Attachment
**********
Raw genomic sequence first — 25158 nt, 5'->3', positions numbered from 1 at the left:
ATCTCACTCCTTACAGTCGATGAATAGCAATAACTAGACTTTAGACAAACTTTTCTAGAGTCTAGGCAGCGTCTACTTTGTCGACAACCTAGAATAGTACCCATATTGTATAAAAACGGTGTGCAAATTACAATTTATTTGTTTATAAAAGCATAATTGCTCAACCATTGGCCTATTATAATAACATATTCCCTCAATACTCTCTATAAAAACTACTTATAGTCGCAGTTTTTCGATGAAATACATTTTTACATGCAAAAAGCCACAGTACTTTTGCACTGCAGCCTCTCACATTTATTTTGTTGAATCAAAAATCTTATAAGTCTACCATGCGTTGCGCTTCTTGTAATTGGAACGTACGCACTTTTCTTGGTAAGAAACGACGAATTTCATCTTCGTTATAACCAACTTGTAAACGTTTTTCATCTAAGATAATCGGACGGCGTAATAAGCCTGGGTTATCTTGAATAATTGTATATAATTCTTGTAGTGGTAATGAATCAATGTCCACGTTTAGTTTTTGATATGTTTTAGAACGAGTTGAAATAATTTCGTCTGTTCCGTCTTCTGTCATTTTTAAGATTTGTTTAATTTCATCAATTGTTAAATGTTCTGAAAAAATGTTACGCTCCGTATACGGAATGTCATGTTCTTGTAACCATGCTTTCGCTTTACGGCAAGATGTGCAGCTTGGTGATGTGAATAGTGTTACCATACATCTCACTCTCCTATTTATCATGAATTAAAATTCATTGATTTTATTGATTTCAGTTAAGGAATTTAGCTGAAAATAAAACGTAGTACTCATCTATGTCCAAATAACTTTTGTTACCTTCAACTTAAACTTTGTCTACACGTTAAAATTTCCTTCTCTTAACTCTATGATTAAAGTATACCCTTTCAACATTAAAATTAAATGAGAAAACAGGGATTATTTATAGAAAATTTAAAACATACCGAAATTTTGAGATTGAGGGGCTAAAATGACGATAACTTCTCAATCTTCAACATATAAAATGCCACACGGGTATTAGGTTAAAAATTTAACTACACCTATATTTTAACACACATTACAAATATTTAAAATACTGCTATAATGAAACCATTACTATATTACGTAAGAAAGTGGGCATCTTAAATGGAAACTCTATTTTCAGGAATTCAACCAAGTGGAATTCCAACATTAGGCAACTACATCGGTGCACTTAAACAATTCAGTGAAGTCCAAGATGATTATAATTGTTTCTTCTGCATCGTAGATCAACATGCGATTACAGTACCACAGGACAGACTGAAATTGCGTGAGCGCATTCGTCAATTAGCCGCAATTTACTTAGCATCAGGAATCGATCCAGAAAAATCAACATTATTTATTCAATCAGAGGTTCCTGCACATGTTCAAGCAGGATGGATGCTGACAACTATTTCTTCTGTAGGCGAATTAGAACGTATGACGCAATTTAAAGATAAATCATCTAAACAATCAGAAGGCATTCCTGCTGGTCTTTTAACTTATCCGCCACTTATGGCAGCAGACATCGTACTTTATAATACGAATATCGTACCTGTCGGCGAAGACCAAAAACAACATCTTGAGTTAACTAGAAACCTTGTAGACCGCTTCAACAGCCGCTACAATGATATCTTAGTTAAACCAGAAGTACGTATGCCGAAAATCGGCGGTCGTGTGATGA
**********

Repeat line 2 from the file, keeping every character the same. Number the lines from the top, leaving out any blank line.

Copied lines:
ATCTCACTCCTTACAGTCGATGAATAGCAATAACTAGACTTTAGACAAACTTTTCTAGAGTCTAGGCAGCGTCTACTTTGTCGACAACCTAGAATAGTACCCATATTGTATAAAAACGGTGTGCAAATTACAATTTATTTGTTTATAAAAGCATAATTGCTCAACCATTGGCCTATTATAATAACATATTCCCTCAATACTCTCTATAAAAACTACTTATAGTCGCAGTTTTTCGATGAAATACATTTTTACATGCAAAAAGCCACAGTACTTTTGCACTGCAGCCTCTCACATTTATTTTGTTGAATCAAAAATCTTATAAGTCTACCATGCGTTGCGCTTCTTGTAATTGGAACGTACGCACTTTTCTTGGTAAGAAACGACGAATTTCATCTTCGTTATAACCAACTTGTAAACGTTTTTCATCTAAGATAATCGGACGGCGTAATAAGCCTGGGTTATCTTGAATAATTGTATATAATTCTTGTAGTGGTAATGAATCAATGTCCACGTTTAGTTTTTGATATGTTTTAGAACGAGTTGAAATAATTTCGTCTGTTCCGTCTTCTGTCATTTTTAAGATTTGTTTAATTTCATCAATTGTTAAATGTTCTGAAAAAATGTTACGCTCCGTATACGGAATGTCATGTTCTTGTAACCATGCTTTCGCTTTACGGCAAGATGTGCAGCTTGGTGATGTGAATAGTGTTACCATACATCTCACTCTCCTATTTATCATGAATTAAAATTCATTGATTTTATTGATTTCAGTTAAGGAATTTAGCTGAAAATAAAACGTAGTACTCATCTATGTCCAAATAACTTTTGTTACCTTCAACTTAAACTTTGTCTACACGTTAAAATTTCCTTCTCTTAACTCTATGATTAAAGTATACCCTTTCAACATTAAAATTAAATGAGAAAACAGGGATTATTTATAGAAAATTTAAAACATACCGAAATTTTGAGATTGAGGGGCTAAAATGACGATAACTTCTCAATCTTCAACATATAAAATGCCACACGGGTATTAGGTTAAAAATTTAACTACACCTATATTTTAACACACATTACAAATATTTAAAATACTGCTATAATGAAACCATTACTATATTACGTAAGAAAGTGGGCATCTTAAATGGAAACTCTATTTTCAGGAATTCAACCAAGTGGAATTCCAACATTAGGCAACTACATCGGTGCACTTAAACAATTCAGTGAAGTCCAAGATGATTATAATTGTTTCTTCTGCATCGTAGATCAACATGCGATTACAGTACCACAGGACAGACTGAAATTGCGTGAGCGCATTCGTCAATTAGCCGCAATTTACTTAGCATCAGGAATCGATCCAGAAAAATCAACATTATTTATTCAATCAGAGGTTCCTGCACATGTTCAAGCAGGATGGATGCTGACAACTATTTCTTCTGTAGGCGAATTAGAACGTATGACGCAATTTAAAGATAAATCATCTAAACAATCAGAAGGCATTCCTGCTGGTCTTTTAACTTATCCGCCACTTATGGCAGCAGACATCGTACTTTATAATACGAATATCGTACCTGTCGGCGAAGACCAAAAACAACATCTTGAGTTAACTAGAAACCTTGTAGACCGCTTCAACAGCCGCTACAATGATATCTTAGTTAAACCAGAAGTACGTATGCCGAAAATCGGCGGTCGTGTGATGA